Central America | Mexico | Istmo & Gulf of Mexico – Tulum to Vallidolid to Merida

Central America | Mexico | Istmo & Gulf of Mexico – Tulum to Vallidolid to Merida

Dick and I arrived in Cancun over two weeks ago We immediately got out of town and went to the nearest beach/Mayan ruin site which was a little town called Tolum. Talk about location, this was the smallest ruin we visited, but it sits right on the Caribbean. The focal point was a magnificent temple built right on some cliffs overlooking the Caribbean, It made me wonder what the Spaniards thought they were getting into when the sailed up the coast and saw this awesome structure. (As you surely know they did conquer the Mayan’s and (sort of) convert them to Christianity. (They were call conquistadors weren’t they?)

We immediately got into the Latin temperament in regards to travel, i.e. if not today, we’ll do it tomorrow (maybe). We were ready to leave in three days, but we missed the bus (it actually came early) so we said ‘manana” and made some awesome connections with fellow travelers. One friend in particular extended an open invitation to come experience Chile and stay with him. I don’t know when, but I will be connecting with Derrick some time.

From Tolum we took a short bus ride to Valladolid, a very pretty colonial town in mid Yucatan. It was Carnival there and the whole town was celebrating. So many friendly people!! A beautiful town square right out the door of the youth hostel we were staying at. (Yes they do allow geezers to stay at youth hostels.)

From Valladolid it was a short bus ride to Chichen Itza, which is (I think) the largest archeological site in Mexico. It was mind-boggling the amount of stonework the Mayans accomplished during their period of prosperity. (Footnote: the Mayan culture is still around in the Yucatan. They are, for the most part, very poor and isolated and they have been ‘christianized’.) At this site you could climb the largest temple, which was a very strenuous hike up. I forget how many steep steps but I got to the top and walked into a chamber that goes around to the other side, walked out and was immediately struck with pretty severe vertigo. You are on top of this massive structure, you look out and see miles of jungle and the ruins of the city below you, but the sides are so steep you can’t see the steps and you feel like you are standing on the edge of a cliff. It took me ten or fifteen minutes to calm my heart and walk to the edge and see that it wasn’t a sheer drop. These people built these structures without the help of machines. To me it would take a lifetime just to carve out a few of the huge blocks used to build them. Many of these blocks had very intricate pictograph drawings on them, actually it’s Mayan story telling if you can read their language. Fascinating!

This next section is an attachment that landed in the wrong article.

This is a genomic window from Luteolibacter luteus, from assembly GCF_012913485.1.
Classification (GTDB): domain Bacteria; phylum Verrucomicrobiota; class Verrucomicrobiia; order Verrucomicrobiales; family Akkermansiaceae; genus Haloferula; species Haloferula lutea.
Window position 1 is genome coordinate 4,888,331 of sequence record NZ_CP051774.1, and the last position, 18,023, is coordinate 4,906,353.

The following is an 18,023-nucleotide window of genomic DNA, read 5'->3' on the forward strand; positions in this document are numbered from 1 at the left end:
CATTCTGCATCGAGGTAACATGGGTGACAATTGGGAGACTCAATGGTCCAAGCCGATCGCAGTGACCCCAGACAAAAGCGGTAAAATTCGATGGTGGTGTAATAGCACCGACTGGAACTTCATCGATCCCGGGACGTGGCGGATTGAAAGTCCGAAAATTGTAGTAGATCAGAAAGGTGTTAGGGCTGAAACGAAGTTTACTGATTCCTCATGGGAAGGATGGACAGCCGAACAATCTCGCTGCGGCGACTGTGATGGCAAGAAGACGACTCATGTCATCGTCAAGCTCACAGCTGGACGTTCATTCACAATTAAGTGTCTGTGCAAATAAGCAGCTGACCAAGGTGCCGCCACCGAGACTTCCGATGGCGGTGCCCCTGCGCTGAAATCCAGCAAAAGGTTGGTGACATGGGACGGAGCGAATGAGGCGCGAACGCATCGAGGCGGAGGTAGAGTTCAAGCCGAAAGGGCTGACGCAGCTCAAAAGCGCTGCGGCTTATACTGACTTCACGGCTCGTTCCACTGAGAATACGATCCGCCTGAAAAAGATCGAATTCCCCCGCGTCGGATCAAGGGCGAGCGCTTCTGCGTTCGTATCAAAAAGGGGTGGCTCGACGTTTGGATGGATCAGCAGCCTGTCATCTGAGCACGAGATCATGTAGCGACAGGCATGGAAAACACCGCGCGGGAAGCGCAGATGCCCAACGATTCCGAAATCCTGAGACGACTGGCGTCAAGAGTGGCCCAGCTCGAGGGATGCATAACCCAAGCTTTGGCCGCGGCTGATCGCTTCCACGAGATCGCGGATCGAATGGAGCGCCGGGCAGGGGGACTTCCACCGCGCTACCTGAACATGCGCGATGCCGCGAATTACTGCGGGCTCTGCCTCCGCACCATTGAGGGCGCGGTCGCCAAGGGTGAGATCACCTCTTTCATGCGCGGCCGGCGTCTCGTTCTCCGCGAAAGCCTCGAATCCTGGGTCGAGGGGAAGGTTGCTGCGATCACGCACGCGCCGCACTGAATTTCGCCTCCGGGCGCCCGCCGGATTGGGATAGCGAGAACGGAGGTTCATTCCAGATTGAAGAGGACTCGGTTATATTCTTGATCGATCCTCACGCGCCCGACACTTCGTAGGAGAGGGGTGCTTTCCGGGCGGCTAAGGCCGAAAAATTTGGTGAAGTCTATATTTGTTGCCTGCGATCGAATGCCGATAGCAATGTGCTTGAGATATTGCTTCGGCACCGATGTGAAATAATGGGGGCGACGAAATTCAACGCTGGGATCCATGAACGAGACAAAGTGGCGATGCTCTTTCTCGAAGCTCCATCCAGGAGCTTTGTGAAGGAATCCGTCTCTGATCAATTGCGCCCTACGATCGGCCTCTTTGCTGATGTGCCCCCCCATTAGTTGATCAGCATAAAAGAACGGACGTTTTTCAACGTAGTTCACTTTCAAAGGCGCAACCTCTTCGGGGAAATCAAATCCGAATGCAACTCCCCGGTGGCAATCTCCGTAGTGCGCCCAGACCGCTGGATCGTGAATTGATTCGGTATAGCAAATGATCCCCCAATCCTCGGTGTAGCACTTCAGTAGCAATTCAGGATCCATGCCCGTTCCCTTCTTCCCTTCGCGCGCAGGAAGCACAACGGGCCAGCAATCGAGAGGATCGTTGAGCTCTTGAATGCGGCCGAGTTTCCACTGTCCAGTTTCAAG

I think I better speed up and get on with this commentary/journal.

From there, Richard (Ricardo from here on) and I took a bus to Merida, which is a much lager city in the North East Yucatan. I have been interested in experiencing this town because I have been told that it was a very friendly, family oriented town in Mexico. It is, and it’s very beautiful, with town square parks everywhere. People around here still derive joy form just going to the square and hanging out either solo or as whole families. Each park had a church on one side, and depending on what part of town, there would be vendors, restaurants, and business around it. Here’s some Yucatan trivia: Located in Merida is the oldest Cathedral on the mainland Americas (North, South and Central.) There is one older, but it is on an island in the Caribbean off the coast of Central America. (Please don’t ask me dates and distances. Ricardo is in charge of those details.)

This is getting long, and I have a ways to go. I suggest you read it in installments.

OK, where was I?

In Merida, I was online sending a note to Cindy. (I told her before that if we were to connect it would have to be God’s will, because neither of us had any plan about when or where we were going.) We got to chatting and it appeared that we were on the same trail coming from different directions, so the question was ‘Is this God’’s will?” We still didn’t know, but we arranged a meeting place in Flores.

Back to the Ricardo~Kendito adventure.

We took an overnight bus to a town in Chiapos State called Palenque. There is another awesome Mayan ruin there that everyone we talked to said was a ‘don’t miss” place. They were right! Here is a Mayan city bigger that Chichen Itza (I think). We’re not in the Yucatan anymore. We’re in a Mexican cowboy state known for its Zapinistas, who are still today fighting against Mexican ways. (And American ways in general.) I talked with one guy in Tolum who was on a tour bus that was stopped by banditos in masks (probably Zapinistas masquerading as bandits.) They were in the process of robbing the bus when someone hollered ‘Police!’ and they ran off into the jungle.

Back to the story.

Palenque is awesome!!!! Green grass, a stream running through it, and even more beautiful Mayan architecture. Way different to anything we have experienced yet. We only spent an afternoon at this site but you could easily spend three days there and not see everything.

At this point we we’re kind of on the ‘fast track.” Finally we looked at a calendar and realized that we had to schedule the rest of the trip to make the most of our time. (Making it back to the coast and having some quality beach time was a priority. Besides, Cindy had decided to go a different direction and meet up with us in Flores so she could have some quality beach time herself in the company of the ‘traveling geezers.’)

Love you’all (that’s my Texas accent) Kendito

Category : Central America | Mexico | Istmo & Gulf of Mexico , Uncategorized